Sometimes you need to read something in black and white to believe it. That may explain why the stock market sold off sharply on Wednesday afternoon in reaction to the minutes of December’s Federal Open Market Committee meeting. They suggested the Federal Reserve could begin to let its balance sheet shrink sooner than market participants apparently had anticipated.
That investors were surprised is somewhat surprising. Speeches from senior central bank officials such Fed Gov. Christopher Waller had suggested the Fed should begin to shrink its $9 trillion balance sheet “much sooner and faster” than it had in 2014.
The Fed’s purchases of securities add liquidity to the financial system, and vice versa. The central bank is continuing to buy Treasury and agency mortgage-backed securities, albeit at a slower pace, and should wind up its bond buying around March.
Once that’s done, the Fed is anticipated to begin raising its federal-funds target, with the futures market pricing in a one-quarter-point hike on March 16, according to the CME FedWatch site.
This process would only begin to remove some of the massive monetary accommodation provided beginning in March 2020 during the worst of the economic and financial crisis caused by Covid-19. Meanwhile, the economy has largely recovered, notably the labor market, with a record number of people quitting jobs in November and the private sector adding over 800,000 jobs in December.
Inflation remains the top economic problem, according to every poll and survey, and it’s being pushed higher both by supply shortages and demand stoked by economic stimulus, including the doubling of the Fed’s balance sheet.
That excess liquidity also has inflated asset prices. The prospect of some of that excess being drained off spooked risk markets Wednesday afternoon.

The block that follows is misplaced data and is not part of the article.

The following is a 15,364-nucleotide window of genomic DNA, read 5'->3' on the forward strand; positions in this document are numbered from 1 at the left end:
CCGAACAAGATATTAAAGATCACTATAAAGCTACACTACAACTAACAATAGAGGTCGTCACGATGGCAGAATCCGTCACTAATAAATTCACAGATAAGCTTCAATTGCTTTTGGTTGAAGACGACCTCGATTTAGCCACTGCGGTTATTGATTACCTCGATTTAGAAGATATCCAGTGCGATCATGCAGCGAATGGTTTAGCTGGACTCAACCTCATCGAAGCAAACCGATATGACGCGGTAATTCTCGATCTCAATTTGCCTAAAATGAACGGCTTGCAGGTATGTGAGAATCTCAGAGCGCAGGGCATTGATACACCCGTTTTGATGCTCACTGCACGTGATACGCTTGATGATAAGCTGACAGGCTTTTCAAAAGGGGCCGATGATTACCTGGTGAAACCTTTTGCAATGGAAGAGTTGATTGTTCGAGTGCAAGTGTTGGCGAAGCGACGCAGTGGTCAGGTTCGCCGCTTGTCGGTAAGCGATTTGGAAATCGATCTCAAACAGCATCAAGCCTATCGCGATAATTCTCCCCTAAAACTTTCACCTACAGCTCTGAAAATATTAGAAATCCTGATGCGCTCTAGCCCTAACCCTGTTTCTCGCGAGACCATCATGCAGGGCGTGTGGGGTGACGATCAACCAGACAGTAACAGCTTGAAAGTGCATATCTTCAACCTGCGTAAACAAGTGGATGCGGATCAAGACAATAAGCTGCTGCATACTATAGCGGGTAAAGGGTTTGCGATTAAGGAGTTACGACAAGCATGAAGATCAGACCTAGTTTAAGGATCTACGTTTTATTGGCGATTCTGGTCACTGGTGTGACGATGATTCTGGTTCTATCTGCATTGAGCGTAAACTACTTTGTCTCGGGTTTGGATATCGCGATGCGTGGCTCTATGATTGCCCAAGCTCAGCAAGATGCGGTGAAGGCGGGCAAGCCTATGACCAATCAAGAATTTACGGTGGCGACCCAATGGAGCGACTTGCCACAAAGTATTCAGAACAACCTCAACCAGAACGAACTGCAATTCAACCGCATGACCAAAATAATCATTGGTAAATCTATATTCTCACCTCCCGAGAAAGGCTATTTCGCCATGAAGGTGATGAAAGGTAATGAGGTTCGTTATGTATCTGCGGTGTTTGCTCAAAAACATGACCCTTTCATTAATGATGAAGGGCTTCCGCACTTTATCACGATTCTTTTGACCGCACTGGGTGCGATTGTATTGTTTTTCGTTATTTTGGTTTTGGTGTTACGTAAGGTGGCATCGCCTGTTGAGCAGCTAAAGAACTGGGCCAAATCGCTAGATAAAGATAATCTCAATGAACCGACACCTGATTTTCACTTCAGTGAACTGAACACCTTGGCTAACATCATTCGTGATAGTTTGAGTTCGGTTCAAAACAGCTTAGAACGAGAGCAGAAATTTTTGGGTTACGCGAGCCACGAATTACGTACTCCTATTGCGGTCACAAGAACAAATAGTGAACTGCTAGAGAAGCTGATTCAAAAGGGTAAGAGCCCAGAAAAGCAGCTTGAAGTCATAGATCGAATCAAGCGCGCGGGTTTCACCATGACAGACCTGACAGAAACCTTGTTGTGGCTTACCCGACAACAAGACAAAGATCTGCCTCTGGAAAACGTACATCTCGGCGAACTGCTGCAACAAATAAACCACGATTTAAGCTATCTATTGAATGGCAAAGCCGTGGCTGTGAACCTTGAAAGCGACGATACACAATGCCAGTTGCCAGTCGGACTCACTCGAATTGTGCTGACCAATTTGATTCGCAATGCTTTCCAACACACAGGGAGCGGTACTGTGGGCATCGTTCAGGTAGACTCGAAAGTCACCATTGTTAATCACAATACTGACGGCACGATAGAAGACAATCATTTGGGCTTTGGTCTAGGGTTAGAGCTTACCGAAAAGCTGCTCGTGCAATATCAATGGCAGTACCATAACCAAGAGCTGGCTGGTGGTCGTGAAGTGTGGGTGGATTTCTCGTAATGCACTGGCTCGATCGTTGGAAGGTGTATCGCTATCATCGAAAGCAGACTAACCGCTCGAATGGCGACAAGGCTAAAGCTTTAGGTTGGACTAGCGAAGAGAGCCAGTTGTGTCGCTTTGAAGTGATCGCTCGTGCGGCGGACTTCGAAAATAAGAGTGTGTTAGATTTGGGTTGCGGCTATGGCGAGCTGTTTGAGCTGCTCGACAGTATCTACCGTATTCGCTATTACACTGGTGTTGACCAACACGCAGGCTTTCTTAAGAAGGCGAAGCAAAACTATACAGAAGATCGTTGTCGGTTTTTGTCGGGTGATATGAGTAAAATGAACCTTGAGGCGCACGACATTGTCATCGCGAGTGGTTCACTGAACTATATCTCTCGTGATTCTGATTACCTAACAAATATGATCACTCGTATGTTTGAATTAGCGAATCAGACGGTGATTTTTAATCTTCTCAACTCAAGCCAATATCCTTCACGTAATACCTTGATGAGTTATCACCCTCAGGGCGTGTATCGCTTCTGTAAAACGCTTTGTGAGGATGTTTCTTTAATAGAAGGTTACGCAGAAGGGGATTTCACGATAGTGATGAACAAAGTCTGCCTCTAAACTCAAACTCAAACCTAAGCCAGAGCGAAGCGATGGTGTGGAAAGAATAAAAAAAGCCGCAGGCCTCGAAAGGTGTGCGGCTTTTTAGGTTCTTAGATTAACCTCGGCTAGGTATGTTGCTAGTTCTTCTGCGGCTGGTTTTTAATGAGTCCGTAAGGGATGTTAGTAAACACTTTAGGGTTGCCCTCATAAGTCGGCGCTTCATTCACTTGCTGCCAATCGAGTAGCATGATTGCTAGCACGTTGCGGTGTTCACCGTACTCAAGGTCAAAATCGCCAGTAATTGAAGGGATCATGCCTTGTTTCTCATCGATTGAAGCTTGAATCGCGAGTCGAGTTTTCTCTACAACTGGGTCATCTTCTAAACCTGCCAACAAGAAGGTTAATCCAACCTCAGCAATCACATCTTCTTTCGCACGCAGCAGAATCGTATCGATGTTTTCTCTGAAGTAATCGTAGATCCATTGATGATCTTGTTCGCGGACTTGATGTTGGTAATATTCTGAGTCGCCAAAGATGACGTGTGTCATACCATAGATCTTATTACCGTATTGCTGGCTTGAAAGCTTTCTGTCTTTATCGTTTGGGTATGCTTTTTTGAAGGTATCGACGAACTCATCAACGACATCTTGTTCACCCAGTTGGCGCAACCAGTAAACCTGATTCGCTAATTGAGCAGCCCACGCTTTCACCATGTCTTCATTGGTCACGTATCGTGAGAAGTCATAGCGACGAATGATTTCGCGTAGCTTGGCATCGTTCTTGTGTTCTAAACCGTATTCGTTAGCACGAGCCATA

The Nasdaq Composite fell 3.3%, its largest percentage loss since Feb. 25, when interest-rate worries were beginning to rattle the market. High-growth companies offering mainly promises rather than present profits are especially vulnerable to higher interest rates, which lower the present value of those future rewards.
Meanwhile, the Dow Jones Industrial Average slipped 1.1% from its record set Tuesday, while the S&P 500 fell 1.9%. Financial stocks, which had rallied the past two days on the prospect of higher interest rates, also succumbed, with the Financial Select Sector SPDR exchange-traded fund (ticker: XLF) slumping 1.2%.
The bond market got hit, too, notably riskier sectors. The iShares iBoxx $ High Yield Corporate Bond ETF (HYG) dropped 0.8%, with most of that decline coming after the 2 p.m. EST release of the FOMC minutes. The iShares J.P. Morgan USD Emerging Markets Bond ETF (EMB) dropped almost 1%. Meanwhile, the iShares TIPS Bond ETF (TIP) slumped 0.8% as the minutes suggested a lift in real (inflation-adjusted) interest rates.
One interesting possible implication from the FOMC minutes is that the central bank might lean less on interest-rate hikes, which are highly visible and get covered on the nightly news, and more on the balance-sheet reduction, which would proceed relatively quietly, as the Fed wouldn’t reinvest principal and interest payments from its portfolio.
“Some on the Committee felt that tightening financial conditions by relying more on balance sheet runoff and less on rate hikes would help steepen the [yield] curve, a desirable outcome in their opinion, though it’s not clear this was a widely-shared view,” writes Michael Feroli, chief U.S. economist at J.P. Morgan, in a client note. In addition, he notes that “some” FOMC participants also favored a quicker runoff in the central bank’s mortgage-securities holdings relative to Treasury holdings.
The Fed’s $2.6 trillion in agency MBS holdings helps to pump up an already inflated housing market. Opting not to reinvest the monthly cash flows from mortgage interest and principal payments would help to cool this overheated sector. Not surprisingly, the SPDR S&P Homebuilders ETF (XHB) took a 2.7% hit following the Fed news.
While market participants evidently were taken aback by seeing the FOMC’s discussion of moving away from the Fed’s crisis policies, they shouldn’t have been.
Write to Randall W. Forsyth at firstname.lastname@example.org